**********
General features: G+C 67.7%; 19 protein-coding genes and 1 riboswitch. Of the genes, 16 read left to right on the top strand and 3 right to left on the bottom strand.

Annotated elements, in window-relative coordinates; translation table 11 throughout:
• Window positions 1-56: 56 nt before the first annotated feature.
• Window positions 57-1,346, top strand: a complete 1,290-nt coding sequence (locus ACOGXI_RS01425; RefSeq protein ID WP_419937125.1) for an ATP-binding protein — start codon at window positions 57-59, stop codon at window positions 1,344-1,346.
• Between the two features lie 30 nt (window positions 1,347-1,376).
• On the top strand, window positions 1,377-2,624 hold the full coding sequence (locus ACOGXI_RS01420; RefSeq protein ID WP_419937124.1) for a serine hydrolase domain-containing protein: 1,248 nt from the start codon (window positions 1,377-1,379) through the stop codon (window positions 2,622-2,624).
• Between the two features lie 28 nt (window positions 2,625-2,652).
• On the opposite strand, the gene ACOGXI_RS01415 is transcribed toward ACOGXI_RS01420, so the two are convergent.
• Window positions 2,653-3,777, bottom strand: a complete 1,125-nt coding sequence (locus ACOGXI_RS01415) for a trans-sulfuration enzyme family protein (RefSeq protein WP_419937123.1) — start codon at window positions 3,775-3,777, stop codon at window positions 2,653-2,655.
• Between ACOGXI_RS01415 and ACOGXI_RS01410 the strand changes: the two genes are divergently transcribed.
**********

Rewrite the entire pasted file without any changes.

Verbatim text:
General features: G+C 67.7%; 19 protein-coding genes and 1 riboswitch. Of the genes, 16 read left to right on the top strand and 3 right to left on the bottom strand.

Annotated elements, in window-relative coordinates; translation table 11 throughout:
• Window positions 1-56: 56 nt before the first annotated feature.
• Window positions 57-1,346, top strand: a complete 1,290-nt coding sequence (locus ACOGXI_RS01425; RefSeq protein ID WP_419937125.1) for an ATP-binding protein — start codon at window positions 57-59, stop codon at window positions 1,344-1,346.
• Between the two features lie 30 nt (window positions 1,347-1,376).
• On the top strand, window positions 1,377-2,624 hold the full coding sequence (locus ACOGXI_RS01420; RefSeq protein ID WP_419937124.1) for a serine hydrolase domain-containing protein: 1,248 nt from the start codon (window positions 1,377-1,379) through the stop codon (window positions 2,622-2,624).
• Between the two features lie 28 nt (window positions 2,625-2,652).
• On the opposite strand, the gene ACOGXI_RS01415 is transcribed toward ACOGXI_RS01420, so the two are convergent.
• Window positions 2,653-3,777, bottom strand: a complete 1,125-nt coding sequence (locus ACOGXI_RS01415) for a trans-sulfuration enzyme family protein (RefSeq protein WP_419937123.1) — start codon at window positions 3,775-3,777, stop codon at window positions 2,653-2,655.
• Between ACOGXI_RS01415 and ACOGXI_RS01410 the strand changes: the two genes are divergently transcribed.